High Intensity Interval Training with a Treadmill
The most common treadmill workout is running for 20 – 60 minutes at a comfortable pace. This workout follows from the long-held belief that the best way to burn calories and improve cardiovascular health is through low intensity, long duration exercise. Many treadmills are still programmed with this theory and workout. Some explicitly state this as the way to train. However, trainers are now suggesting a new kind
This newer kind of training is called interval training. Interval training is short sprints followed by longer rests. Though this can be done while running without a treadmill, treadmills actually make it easier to track time, resistance, and heart rate. This leads to a more objective and systematic measurement of progress.
The main difference between traditional low intensity running and interval training is the intensity of the sprint. The old advice is to run so that you can have a conversation while running. This is “aerobic” exercise. Sprinting is “anaerobic” because it cannot be maintained at this comfortable level. This discomfort draws upon the body’s heart muscle and fat store in a far more direct, and therefore more effective, way.
High intensity interval training thus has several advantages over low intensity, long duration exercise:
1) It takes less time to achieve the same results in each workout:
2) It takes fewer workouts to achieve the same results per week;
3) You can burn more calories AFTER the workout because you increase your metabolism more; and
4) It is more challenging and less boring.
Of course, there are disadvantages too. These include a requirement of greater and more concentrated effort. For many, this calls upon their weakest link – motivation. So It seems that high intensity interval training is best for those highly motivated people who want to achieve greater results in less time and to track their progress.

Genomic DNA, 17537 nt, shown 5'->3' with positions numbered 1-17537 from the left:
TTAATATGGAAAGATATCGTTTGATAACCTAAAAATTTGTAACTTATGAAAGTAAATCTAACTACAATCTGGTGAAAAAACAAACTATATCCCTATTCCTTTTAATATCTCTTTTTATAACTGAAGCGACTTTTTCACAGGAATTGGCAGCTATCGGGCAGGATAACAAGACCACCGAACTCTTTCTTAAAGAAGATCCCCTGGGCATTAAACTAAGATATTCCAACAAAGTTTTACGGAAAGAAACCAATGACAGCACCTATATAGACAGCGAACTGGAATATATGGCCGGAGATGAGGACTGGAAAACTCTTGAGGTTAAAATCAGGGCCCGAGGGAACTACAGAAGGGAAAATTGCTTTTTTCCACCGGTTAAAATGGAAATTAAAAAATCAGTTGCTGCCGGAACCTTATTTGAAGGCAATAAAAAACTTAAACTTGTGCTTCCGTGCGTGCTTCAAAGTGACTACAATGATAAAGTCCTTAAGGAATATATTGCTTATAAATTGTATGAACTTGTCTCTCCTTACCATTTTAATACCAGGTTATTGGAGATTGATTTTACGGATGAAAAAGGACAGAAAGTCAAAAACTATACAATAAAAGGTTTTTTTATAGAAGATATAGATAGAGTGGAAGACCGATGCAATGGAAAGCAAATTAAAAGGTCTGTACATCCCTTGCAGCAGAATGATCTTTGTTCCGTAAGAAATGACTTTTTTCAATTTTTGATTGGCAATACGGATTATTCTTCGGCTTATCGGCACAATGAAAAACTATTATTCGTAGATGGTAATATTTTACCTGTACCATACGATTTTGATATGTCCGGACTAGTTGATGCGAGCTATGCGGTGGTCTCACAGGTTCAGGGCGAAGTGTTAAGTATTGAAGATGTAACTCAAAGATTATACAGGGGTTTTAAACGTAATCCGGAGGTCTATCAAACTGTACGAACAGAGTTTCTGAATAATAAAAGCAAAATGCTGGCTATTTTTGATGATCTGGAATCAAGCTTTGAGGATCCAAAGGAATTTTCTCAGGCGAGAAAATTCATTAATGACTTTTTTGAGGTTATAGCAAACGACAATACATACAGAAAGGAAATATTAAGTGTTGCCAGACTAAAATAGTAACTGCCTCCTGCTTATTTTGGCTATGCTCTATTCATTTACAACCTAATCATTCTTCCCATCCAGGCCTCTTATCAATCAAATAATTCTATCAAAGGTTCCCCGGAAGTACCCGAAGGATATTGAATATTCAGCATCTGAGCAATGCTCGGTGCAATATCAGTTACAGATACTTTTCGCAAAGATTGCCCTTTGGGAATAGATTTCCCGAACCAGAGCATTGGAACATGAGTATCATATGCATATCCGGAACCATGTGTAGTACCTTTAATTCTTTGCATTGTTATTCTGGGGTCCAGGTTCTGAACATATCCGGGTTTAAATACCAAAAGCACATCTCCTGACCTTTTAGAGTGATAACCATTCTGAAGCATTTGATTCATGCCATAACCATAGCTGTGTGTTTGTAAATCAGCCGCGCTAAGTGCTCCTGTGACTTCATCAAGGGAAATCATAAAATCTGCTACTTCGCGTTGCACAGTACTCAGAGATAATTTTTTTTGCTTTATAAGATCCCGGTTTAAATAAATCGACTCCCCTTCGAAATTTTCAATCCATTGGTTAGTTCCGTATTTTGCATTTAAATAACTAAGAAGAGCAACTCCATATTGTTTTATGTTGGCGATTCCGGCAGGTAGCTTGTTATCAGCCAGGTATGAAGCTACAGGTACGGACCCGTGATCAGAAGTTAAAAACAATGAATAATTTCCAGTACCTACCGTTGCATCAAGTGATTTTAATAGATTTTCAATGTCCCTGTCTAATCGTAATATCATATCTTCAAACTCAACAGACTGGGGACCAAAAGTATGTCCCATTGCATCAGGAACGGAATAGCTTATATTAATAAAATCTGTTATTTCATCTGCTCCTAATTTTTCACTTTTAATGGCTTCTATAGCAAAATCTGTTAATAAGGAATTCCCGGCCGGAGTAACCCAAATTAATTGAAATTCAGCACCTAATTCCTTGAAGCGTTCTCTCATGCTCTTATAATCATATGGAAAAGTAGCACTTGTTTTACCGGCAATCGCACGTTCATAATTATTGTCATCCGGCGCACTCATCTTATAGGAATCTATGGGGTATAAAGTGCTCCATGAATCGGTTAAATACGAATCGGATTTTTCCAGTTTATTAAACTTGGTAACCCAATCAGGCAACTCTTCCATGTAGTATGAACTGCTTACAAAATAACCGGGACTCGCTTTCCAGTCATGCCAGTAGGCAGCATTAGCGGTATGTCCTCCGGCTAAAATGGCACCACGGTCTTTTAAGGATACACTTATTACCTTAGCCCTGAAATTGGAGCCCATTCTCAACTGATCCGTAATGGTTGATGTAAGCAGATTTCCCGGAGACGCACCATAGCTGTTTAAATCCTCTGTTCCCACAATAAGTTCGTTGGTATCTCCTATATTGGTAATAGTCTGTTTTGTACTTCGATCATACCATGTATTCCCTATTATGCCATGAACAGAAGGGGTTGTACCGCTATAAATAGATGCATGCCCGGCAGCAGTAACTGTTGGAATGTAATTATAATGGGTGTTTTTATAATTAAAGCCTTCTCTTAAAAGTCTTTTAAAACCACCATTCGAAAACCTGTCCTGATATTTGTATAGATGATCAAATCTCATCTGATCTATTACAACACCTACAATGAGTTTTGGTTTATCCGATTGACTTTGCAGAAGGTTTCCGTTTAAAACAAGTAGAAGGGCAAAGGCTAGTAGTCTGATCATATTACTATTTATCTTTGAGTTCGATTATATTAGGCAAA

Keeping track of intervals by speeds is not the best way to interval train on a treadmill because speed is not the objective. The objective is intensity. Thus, effort, as measured by heart rate and breath, is the best way to watch your progress. The most common way to increase intensity on a treadmill is to set the program to Manual and simply very fast for about 30 seconds, then going more slowly until you catch your breath, then repeating the process. You can attach a time interval to the slow parts, but, for training for cardiovascular health, it may be best to watch your heart rate fall to a rate that is higher than resting, but much less than your highest. This lower rate is probably about where you have recovered your breath, but for purposes of tracking results, it is better to track by heart rate than time or breath, because you can objectively observe and measure your progress.
Another way to way to increase intensity is to gradually increase the duration of the sprints from 20 to 30 to 40 or more seconds. A third way to increase intensity is by increasing the angle of your treadmill’s incline. Most treadmills allow you to do this while you are running. Most of these allow you include the changes in angle in a customizable program. On some models, these sprints are known as “hills.” The advantage of this is that you are forced to increase your intensity whether you feel like it or not! A real virtual personal trainer!
By Robert Braun